Complement-containing human serum shows no significant toxicity against human neuronal cells, although it kills rat and mouse neurons[47]. As reported previously, the lack of susceptibility to human serum toxicity was apparently due to the presence of species-selective complement regulatory proteins such as complement inhibitors CD55, CD59 on the cell surface (a phenomenon referred to as homologous restriction). Since two complement inhibitors, CD55 and CD59, are glycosylphosphatidyl-inositol (GPI)-anchored cell membrane proteins, we examined the susceptibility of human neurotypic cells, SH-SY5Y, to human complement attack after treatment with phosphatidylinositol-specific phospholipase C (PIPLC). Indeed, human neuronal cells were susceptible to killing by human complement only after removal of GPI-anchored cell membrane proteins by PIPLC. In agreement with the LDH release measurements, the neurotoxic effect of human serum on PIPLC-pretreated cells was confirmed by morphological changes typical of injured neurons. One of the proteins removed by PIPLC is CD59, a membrane-bound glycoprotein capable of protecting against complement-mediated lysis by preventing the assembly of MAC[6, 7, 47, 6366]. As expected, PIPLC-pretreated SH-SY5Y neurotypic cells were also susceptible to human MAC-induced lysis and a significant increase in LDH release was observed after one day incubation with the equivalent of 4 hemolytic units of MAC[28, 47]. These results suggested that neurons might be more vulnerable to complement-mediated Aβ toxicity when CD59 is dysfunctional or its levels on the cell surfaces are reduced.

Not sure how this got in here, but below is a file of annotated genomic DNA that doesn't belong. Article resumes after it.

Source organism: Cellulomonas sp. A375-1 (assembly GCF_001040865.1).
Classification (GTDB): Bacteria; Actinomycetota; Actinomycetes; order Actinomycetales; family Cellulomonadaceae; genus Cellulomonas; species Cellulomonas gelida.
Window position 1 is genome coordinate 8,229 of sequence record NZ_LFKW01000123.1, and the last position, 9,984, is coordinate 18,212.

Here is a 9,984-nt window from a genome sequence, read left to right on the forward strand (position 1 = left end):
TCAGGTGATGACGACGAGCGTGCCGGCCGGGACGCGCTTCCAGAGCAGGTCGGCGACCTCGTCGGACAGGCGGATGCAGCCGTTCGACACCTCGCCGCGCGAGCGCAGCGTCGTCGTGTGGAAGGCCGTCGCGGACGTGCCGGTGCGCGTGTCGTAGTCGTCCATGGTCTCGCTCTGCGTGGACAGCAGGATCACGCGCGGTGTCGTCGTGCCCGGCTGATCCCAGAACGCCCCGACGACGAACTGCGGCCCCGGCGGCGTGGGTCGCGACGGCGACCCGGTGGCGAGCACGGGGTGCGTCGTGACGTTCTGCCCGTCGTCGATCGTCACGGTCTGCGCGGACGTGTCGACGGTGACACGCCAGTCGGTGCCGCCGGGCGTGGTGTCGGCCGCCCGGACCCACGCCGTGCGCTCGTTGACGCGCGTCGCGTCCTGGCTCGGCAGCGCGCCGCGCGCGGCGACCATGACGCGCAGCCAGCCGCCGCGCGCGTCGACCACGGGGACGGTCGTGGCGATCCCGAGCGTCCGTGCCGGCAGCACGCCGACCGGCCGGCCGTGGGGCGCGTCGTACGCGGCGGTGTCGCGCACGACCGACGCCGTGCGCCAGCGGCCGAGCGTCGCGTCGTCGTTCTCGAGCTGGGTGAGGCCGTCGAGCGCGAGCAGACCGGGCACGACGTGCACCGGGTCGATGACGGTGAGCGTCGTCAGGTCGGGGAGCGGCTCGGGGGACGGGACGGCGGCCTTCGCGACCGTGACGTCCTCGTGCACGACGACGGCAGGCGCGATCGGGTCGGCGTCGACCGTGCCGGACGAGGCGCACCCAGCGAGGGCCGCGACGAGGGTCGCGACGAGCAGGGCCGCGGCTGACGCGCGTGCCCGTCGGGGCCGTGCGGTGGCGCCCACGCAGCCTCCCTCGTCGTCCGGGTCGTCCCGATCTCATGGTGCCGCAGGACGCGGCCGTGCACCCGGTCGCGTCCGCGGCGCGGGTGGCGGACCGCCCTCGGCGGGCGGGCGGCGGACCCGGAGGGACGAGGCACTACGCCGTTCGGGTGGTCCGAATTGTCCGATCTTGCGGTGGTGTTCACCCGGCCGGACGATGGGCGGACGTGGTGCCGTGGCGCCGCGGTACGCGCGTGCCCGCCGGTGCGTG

To prevent MAC attack, CD59 forms a complex with C5b-8, thereby preventing further assembly of the poly-C9 MAC and its insertion into the cell membrane[6365]. CD59 is widely distributed in human cells[6, 7, 27, 47, 6365]. It has been found in many types of cells, including neurons, astrocytes, epithelial and endothelial cells[6, 7, 27, 30, 47, 52, 64, 65]. Relative to other cell types, its expression by oligodendrocytes has been low. The mature CD59 protein contains 77 amino acids after removal of the signal sequence and the signal for the GPI-anchor. Its gene is located in the p14-p13 region on the short arm of chromosome 11[66]. CD59 is attached to the cell membrane through a GPI-anchor, instead of having a transmembrane domain[67]. The site for the GPI-anchor attachment of CD59 is the most carboxy-terminal amino acid Asn-77[63]. As discussed above, MAC inhibition by CD59 occurs if the MAC components are from the same species as the target cell[47, 63]. Conversely, when the complement source and the target cells are from different species, CD59 may not always inhibit the MAC. Because of this species-selectivity, complement-mediated lysis of cells can occur, if the cells and complement are from different species. We observed CD59 expression in neuronal cells by detecting specific CD59 DNA by an oligonucleotide probe in PCR-Southern blot hybridization. The expression of the CD59 protein in neurotypic cells was confirmed by immunofluorescence staining. The expression became significantly reduced upon PIPLC treatment[30, 47]. Gasque’s and Morgan’s groups[68, 69] observed that human fetal neurons expressed some CD59, but were expressed much higher levels in astrocytes[48, 68, 70]. Thus, human fetal neurons appear to be more vulnerable to complement activation than astrocytes. Decreased levels or absent CD59 may permit MAC formation and lead to nonspecific complement lysis. This is the case in paroxysmal nocturnal hemoglobinuria (PNH), where a proportion of bone marrow-derived cells lack GPI-anchored CD59 and CD55. Our recent studies suggest that similar conditions are present in the AD brain. As a consequence, increased MAC formation, deposition and cell lysis as a result of a deficient CD59 regulatory activity could play a pathophysiologic role in AD neurodegeneration[6, 7].